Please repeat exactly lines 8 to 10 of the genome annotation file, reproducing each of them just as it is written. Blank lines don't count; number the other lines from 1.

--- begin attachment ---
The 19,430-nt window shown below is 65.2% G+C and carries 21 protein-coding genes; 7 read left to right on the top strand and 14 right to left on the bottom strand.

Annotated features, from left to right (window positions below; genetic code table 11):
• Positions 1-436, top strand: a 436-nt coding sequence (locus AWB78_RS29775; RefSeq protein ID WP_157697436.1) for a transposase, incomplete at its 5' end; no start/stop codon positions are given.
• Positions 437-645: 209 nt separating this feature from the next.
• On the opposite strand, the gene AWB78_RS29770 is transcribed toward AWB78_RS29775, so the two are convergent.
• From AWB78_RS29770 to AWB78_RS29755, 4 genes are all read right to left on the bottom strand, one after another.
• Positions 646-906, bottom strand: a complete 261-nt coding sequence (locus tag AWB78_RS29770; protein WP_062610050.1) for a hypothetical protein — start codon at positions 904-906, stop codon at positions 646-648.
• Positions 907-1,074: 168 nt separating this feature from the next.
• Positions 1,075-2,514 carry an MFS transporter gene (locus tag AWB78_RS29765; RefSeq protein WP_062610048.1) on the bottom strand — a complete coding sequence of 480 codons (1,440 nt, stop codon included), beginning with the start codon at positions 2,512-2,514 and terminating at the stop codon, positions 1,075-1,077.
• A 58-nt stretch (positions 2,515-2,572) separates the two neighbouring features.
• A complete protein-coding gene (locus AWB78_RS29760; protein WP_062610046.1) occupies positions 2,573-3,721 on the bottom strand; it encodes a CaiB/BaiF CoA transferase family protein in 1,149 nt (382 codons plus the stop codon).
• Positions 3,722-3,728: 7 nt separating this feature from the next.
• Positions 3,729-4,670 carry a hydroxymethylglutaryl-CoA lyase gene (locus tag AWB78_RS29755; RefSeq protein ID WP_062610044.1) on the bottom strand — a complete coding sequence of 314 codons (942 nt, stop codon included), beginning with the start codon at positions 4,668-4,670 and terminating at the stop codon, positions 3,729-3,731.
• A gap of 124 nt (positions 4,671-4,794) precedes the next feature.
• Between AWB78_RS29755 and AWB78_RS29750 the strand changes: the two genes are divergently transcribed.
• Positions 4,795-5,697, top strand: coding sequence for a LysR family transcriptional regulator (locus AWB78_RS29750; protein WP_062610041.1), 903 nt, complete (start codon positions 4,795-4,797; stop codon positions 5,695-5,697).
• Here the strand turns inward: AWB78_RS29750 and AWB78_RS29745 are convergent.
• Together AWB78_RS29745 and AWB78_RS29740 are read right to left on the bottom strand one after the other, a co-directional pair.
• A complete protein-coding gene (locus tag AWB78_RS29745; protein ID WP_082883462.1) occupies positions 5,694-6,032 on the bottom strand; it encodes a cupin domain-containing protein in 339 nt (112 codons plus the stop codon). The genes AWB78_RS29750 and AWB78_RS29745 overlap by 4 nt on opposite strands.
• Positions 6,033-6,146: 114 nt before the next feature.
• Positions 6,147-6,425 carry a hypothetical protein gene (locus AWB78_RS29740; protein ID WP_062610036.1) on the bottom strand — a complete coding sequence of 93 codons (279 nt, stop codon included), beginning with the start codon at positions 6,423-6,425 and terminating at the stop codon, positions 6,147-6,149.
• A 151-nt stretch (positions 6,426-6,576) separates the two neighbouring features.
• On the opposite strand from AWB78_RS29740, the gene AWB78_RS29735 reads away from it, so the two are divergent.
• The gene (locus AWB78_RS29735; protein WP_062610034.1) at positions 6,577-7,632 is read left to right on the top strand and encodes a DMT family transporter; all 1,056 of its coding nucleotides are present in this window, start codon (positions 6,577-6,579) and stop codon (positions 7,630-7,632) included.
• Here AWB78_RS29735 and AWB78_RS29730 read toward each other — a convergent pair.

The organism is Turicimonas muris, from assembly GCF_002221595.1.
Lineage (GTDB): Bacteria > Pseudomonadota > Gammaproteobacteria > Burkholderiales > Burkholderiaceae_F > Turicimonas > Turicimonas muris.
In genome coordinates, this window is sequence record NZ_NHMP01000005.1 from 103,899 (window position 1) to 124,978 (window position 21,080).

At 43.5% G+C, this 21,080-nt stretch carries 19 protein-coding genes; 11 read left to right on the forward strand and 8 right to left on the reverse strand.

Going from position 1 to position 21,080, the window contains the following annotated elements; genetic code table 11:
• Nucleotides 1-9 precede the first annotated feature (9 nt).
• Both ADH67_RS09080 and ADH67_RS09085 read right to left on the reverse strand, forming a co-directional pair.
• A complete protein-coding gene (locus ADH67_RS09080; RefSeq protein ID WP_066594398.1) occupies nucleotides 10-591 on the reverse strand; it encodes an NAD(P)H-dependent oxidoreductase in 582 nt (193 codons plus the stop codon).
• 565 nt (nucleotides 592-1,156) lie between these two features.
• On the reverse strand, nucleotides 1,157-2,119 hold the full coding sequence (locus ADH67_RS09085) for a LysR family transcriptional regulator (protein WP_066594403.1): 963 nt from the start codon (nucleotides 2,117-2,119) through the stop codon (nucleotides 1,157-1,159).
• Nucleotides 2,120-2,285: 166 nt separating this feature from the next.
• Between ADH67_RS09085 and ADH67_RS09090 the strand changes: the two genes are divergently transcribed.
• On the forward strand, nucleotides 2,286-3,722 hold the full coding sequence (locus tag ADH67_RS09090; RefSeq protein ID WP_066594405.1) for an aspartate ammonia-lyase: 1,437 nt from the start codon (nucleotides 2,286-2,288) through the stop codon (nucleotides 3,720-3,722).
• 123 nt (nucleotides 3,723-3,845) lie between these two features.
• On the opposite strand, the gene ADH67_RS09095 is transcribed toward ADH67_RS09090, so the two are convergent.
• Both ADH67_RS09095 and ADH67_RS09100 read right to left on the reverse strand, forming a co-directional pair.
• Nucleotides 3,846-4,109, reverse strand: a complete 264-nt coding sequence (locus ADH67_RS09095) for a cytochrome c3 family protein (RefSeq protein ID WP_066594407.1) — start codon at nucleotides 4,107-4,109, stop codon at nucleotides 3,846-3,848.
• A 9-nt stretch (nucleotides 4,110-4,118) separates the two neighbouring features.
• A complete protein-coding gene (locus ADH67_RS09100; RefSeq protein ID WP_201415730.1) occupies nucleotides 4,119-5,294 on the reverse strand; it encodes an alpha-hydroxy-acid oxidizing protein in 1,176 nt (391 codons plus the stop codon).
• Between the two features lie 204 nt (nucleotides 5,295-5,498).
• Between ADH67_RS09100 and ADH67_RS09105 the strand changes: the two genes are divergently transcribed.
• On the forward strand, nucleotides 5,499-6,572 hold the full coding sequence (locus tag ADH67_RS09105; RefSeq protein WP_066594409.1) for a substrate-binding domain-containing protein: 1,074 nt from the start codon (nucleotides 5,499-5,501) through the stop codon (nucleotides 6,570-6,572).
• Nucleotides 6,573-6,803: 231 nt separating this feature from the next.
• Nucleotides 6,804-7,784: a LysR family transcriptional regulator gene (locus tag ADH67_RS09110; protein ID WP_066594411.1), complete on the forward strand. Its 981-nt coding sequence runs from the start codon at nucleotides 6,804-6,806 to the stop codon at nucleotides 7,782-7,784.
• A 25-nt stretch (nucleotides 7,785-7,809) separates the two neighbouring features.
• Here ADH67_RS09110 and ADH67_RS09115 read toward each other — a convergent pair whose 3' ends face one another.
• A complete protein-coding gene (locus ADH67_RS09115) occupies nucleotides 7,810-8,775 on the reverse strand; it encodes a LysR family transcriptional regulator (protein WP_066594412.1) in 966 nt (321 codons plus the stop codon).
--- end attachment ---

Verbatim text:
• Positions 907-1,074: 168 nt separating this feature from the next.
• Positions 1,075-2,514 carry an MFS transporter gene (locus tag AWB78_RS29765; RefSeq protein WP_062610048.1) on the bottom strand — a complete coding sequence of 480 codons (1,440 nt, stop codon included), beginning with the start codon at positions 2,512-2,514 and terminating at the stop codon, positions 1,075-1,077.
• A 58-nt stretch (positions 2,515-2,572) separates the two neighbouring features.